During protests in the UK in support of George Floyd and BLM, protesters in Bristol pulled down the statue of Edward Colston. It was then rolled down a road before being pushed into the harbour. A few days later it was recovered by Bristol City Council. They plan to clean off the mud to prevent corrosion, but leave the ropes and graffiti on, and will probably put it into a museum. Various politicians commented that although they understood why it had been pulled down, they could not condone such acts of vandalism.
Following the toppling of the statue in Bristol, more than 50 others were listed by anti-racism protesters as possible targets. These included Robert Miligan, Robert Baden-Powell, Cecil Rhodes and Winston Churchill. Some local authorities have decided to remove their statues or board them up, while discussions are taking place on what to do next.
One argument, which is not popular with the protesters, is to leave the statues where they are. The people behind this choice say history can’t be changed or erased. They think that the addition of a new plaque could be used to explain the negative and positive attributes of the person.
However, opponents state that statues are generally used to commemorate great people for doing great things. They don’t think anyone who was racist or had involvement in the slave trade should be celebrated, even if they did do some good.
This idea is popular with a lot of the protesters, but also seems a sensible solution to many historians, politicians and the general public. If the statues are removed from their current locations, they will not be visible to upset shoppers, students and tourists walking through city centres. Moving them to museums means they will still be accessible to students and historians, and can be viewed as an educational exhibit.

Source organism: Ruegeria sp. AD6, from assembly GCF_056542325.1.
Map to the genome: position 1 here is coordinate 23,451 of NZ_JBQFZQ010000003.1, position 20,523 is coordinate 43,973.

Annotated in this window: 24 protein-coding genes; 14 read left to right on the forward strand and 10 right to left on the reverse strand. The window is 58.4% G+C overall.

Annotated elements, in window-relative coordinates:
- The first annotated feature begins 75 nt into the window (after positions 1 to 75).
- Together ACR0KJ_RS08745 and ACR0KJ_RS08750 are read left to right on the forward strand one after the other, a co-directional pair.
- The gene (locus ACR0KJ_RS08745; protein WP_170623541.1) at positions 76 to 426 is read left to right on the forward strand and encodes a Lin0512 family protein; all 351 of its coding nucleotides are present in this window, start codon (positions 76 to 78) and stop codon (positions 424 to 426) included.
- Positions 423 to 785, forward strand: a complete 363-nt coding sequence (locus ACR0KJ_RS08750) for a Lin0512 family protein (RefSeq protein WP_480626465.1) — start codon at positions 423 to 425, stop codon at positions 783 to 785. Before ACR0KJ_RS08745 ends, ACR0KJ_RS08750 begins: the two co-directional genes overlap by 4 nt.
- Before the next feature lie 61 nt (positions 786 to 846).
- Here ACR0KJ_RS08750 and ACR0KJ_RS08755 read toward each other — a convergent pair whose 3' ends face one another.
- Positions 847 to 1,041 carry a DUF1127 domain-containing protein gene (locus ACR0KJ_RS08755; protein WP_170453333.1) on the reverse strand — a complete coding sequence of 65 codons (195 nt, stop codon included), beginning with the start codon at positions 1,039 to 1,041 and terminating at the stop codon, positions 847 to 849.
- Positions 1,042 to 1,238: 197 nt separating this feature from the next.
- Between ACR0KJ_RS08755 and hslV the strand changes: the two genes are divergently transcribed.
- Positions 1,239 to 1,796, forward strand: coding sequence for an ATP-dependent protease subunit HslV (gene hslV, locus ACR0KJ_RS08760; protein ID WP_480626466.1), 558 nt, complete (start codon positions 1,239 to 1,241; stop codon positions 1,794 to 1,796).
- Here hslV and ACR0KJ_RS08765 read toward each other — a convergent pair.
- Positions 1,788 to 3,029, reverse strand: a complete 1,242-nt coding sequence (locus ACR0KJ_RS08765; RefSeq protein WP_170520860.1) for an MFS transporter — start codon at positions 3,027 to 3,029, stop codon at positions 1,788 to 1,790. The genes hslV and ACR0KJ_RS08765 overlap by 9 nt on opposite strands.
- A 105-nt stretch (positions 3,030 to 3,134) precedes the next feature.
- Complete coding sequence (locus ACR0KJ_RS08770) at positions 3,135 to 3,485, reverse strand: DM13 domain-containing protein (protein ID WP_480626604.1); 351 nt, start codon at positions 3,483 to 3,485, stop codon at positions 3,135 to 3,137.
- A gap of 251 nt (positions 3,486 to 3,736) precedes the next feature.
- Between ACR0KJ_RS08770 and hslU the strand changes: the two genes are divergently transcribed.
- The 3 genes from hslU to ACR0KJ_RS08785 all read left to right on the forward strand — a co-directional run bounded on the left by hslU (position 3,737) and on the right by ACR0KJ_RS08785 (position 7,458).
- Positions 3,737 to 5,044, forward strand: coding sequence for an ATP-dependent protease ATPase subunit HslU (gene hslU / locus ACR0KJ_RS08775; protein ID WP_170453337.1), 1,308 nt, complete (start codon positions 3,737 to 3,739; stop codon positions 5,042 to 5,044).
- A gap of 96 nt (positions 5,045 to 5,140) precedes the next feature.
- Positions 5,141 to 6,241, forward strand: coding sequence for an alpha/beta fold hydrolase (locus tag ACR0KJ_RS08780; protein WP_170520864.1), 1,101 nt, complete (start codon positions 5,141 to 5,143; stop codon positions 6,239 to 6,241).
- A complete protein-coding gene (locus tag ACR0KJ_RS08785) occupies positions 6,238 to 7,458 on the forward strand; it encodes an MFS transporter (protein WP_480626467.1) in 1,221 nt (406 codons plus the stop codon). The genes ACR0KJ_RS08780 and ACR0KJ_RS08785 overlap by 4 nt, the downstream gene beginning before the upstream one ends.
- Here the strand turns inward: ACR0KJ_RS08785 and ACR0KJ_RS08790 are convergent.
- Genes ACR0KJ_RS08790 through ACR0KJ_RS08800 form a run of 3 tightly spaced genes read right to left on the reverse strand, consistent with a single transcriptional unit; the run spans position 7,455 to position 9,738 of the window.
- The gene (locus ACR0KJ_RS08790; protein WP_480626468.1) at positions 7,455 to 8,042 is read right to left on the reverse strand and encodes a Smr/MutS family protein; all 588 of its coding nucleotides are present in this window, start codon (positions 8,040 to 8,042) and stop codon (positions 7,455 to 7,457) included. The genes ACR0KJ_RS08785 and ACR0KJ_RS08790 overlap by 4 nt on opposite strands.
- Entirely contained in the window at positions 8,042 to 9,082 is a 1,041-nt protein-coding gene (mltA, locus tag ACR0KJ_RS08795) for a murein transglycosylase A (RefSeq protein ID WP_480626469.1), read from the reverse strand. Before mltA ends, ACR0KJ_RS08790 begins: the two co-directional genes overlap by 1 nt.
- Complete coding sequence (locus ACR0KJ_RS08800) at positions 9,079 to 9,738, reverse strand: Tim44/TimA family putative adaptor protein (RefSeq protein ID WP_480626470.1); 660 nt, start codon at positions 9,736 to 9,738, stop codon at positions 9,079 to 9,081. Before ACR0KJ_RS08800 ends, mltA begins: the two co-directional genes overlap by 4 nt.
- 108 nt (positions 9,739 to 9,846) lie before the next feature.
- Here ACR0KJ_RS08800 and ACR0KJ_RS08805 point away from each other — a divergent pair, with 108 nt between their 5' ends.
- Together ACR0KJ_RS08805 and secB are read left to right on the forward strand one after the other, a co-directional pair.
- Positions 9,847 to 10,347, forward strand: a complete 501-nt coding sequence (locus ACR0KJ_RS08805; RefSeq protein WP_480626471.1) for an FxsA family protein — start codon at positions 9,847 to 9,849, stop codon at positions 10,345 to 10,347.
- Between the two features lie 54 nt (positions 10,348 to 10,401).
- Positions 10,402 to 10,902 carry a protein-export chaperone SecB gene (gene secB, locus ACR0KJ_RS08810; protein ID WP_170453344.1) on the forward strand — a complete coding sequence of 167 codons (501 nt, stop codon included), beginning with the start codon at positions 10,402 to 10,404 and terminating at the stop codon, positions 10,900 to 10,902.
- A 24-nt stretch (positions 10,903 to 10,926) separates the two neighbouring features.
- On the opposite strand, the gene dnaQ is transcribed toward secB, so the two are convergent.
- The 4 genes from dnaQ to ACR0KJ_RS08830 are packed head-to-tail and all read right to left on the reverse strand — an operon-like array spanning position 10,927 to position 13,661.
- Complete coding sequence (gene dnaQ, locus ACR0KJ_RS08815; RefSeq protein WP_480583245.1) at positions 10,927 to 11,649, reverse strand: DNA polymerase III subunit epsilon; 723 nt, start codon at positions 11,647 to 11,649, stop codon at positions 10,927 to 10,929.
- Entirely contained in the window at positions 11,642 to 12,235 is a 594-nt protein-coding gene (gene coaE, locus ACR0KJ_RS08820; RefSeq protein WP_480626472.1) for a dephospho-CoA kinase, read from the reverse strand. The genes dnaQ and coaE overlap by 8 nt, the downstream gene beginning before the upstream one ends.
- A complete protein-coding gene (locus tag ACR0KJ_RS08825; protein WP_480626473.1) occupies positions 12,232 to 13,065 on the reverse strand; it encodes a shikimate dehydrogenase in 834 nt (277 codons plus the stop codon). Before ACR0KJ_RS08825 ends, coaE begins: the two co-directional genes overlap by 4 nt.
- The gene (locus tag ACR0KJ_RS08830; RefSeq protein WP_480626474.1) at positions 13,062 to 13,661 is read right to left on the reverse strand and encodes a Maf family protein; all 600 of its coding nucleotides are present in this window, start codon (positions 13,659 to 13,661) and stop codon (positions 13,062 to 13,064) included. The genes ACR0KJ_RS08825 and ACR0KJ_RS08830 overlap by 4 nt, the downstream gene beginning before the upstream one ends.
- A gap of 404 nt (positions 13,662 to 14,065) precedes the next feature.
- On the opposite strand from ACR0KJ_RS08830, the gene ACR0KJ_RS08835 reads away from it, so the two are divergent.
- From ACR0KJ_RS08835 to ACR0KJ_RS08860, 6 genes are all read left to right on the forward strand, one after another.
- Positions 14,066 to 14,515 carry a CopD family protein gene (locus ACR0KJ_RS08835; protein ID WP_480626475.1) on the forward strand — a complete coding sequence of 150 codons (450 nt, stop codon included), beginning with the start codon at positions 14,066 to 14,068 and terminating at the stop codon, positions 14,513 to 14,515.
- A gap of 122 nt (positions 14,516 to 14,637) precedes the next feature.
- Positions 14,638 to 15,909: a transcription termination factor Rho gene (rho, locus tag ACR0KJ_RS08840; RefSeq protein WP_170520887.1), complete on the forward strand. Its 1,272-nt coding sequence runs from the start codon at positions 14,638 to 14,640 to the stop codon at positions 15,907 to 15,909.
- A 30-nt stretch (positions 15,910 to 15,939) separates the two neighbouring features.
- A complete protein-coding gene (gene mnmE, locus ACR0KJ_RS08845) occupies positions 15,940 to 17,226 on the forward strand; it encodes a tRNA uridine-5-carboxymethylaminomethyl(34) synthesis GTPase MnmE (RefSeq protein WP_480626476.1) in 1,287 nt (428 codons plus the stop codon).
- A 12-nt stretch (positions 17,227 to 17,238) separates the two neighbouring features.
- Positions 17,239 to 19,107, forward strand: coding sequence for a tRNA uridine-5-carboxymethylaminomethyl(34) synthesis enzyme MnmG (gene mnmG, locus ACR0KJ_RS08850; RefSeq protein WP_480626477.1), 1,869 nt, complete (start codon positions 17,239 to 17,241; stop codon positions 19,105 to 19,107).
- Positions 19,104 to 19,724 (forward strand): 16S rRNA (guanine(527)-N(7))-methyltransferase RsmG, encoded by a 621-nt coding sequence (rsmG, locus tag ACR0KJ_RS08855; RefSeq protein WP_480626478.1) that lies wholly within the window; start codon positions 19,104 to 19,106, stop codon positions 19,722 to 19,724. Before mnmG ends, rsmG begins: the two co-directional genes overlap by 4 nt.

Some of the more extreme anti-racist protesters believe all statues which commemorate people connected to the slave trade, or were racist in any way should be scrapped altogether.
This viewpoint is obviously opposed by many, because once a bronze sculpture is melted down, or a concrete one is broken up, there is no way to replace them.
Statues are the current target for the protesters, but what next? There are many buildings in lots of British cities which were funded by, or named after people associated with slavery or who were racist. Then there are streets, roads, parks, gardens and housing estates. Is it practical to change all the visible names and remove any coats of arms so people aren’t offended? It is a debate that will go on for some time.
Local councils and authorities are keen to be seen to be doing something, but they still need to follow democratic procedures. The government is obviously concerned councils will be pressurised into removing statues and memorials, as they have given Robert Jenrick (housing secretary), power of veto. This means he will have the final say on what stays or goes. It will be interesting to see how many are removed and how many will remain.